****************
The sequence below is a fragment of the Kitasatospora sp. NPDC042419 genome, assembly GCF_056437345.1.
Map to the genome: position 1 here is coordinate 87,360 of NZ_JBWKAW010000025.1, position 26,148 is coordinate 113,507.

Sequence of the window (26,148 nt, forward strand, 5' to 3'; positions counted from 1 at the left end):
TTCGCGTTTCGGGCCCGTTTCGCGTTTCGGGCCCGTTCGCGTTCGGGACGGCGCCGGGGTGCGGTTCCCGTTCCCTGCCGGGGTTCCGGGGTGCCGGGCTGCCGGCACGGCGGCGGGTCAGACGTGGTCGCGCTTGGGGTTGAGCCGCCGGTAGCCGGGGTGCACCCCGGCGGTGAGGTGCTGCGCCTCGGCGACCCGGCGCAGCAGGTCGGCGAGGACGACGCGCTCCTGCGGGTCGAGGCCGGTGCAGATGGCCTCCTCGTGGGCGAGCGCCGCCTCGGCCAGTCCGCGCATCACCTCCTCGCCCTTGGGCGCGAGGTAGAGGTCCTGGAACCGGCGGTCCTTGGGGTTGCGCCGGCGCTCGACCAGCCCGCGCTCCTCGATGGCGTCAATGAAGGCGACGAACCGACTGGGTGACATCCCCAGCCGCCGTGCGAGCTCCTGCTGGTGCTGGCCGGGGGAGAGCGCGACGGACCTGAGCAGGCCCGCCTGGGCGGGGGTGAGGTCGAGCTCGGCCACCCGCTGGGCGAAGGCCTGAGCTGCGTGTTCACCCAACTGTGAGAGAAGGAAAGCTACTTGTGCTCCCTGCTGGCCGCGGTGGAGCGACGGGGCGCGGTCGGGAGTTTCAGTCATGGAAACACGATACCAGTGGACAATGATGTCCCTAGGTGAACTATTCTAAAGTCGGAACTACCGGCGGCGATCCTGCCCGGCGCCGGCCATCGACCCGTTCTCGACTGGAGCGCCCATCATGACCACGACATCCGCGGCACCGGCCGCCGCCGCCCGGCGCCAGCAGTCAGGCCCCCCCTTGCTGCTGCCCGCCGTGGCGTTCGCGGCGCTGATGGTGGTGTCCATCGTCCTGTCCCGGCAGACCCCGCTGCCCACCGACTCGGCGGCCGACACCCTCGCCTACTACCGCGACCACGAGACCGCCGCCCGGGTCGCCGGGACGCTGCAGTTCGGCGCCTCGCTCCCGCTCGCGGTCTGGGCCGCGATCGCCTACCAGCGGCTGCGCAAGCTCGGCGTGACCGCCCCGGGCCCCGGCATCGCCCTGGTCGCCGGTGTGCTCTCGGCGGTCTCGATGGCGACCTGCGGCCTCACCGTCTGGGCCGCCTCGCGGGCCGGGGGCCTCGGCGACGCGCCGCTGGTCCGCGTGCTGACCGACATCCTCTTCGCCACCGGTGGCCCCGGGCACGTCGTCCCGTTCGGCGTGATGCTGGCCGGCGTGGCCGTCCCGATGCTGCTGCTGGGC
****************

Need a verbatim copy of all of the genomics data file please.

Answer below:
The sequence below is a fragment of the Kitasatospora sp. NPDC042419 genome, assembly GCF_056437345.1.
Map to the genome: position 1 here is coordinate 87,360 of NZ_JBWKAW010000025.1, position 26,148 is coordinate 113,507.

Sequence of the window (26,148 nt, forward strand, 5' to 3'; positions counted from 1 at the left end):
TTCGCGTTTCGGGCCCGTTTCGCGTTTCGGGCCCGTTCGCGTTCGGGACGGCGCCGGGGTGCGGTTCCCGTTCCCTGCCGGGGTTCCGGGGTGCCGGGCTGCCGGCACGGCGGCGGGTCAGACGTGGTCGCGCTTGGGGTTGAGCCGCCGGTAGCCGGGGTGCACCCCGGCGGTGAGGTGCTGCGCCTCGGCGACCCGGCGCAGCAGGTCGGCGAGGACGACGCGCTCCTGCGGGTCGAGGCCGGTGCAGATGGCCTCCTCGTGGGCGAGCGCCGCCTCGGCCAGTCCGCGCATCACCTCCTCGCCCTTGGGCGCGAGGTAGAGGTCCTGGAACCGGCGGTCCTTGGGGTTGCGCCGGCGCTCGACCAGCCCGCGCTCCTCGATGGCGTCAATGAAGGCGACGAACCGACTGGGTGACATCCCCAGCCGCCGTGCGAGCTCCTGCTGGTGCTGGCCGGGGGAGAGCGCGACGGACCTGAGCAGGCCCGCCTGGGCGGGGGTGAGGTCGAGCTCGGCCACCCGCTGGGCGAAGGCCTGAGCTGCGTGTTCACCCAACTGTGAGAGAAGGAAAGCTACTTGTGCTCCCTGCTGGCCGCGGTGGAGCGACGGGGCGCGGTCGGGAGTTTCAGTCATGGAAACACGATACCAGTGGACAATGATGTCCCTAGGTGAACTATTCTAAAGTCGGAACTACCGGCGGCGATCCTGCCCGGCGCCGGCCATCGACCCGTTCTCGACTGGAGCGCCCATCATGACCACGACATCCGCGGCACCGGCCGCCGCCGCCCGGCGCCAGCAGTCAGGCCCCCCCTTGCTGCTGCCCGCCGTGGCGTTCGCGGCGCTGATGGTGGTGTCCATCGTCCTGTCCCGGCAGACCCCGCTGCCCACCGACTCGGCGGCCGACACCCTCGCCTACTACCGCGACCACGAGACCGCCGCCCGGGTCGCCGGGACGCTGCAGTTCGGCGCCTCGCTCCCGCTCGCGGTCTGGGCCGCGATCGCCTACCAGCGGCTGCGCAAGCTCGGCGTGACCGCCCCGGGCCCCGGCATCGCCCTGGTCGCCGGTGTGCTCTCGGCGGTCTCGATGGCGACCTGCGGCCTCACCGTCTGGGCCGCCTCGCGGGCCGGGGGCCTCGGCGACGCGCCGCTGGTCCGCGTGCTGACCGACATCCTCTTCGCCACCGGTGGCCCCGGGCACGTCGTCCCGTTCGGCGTGATGCTGGCCGGCGTGGCCGTCCCGATGCTGCTGCTGGGC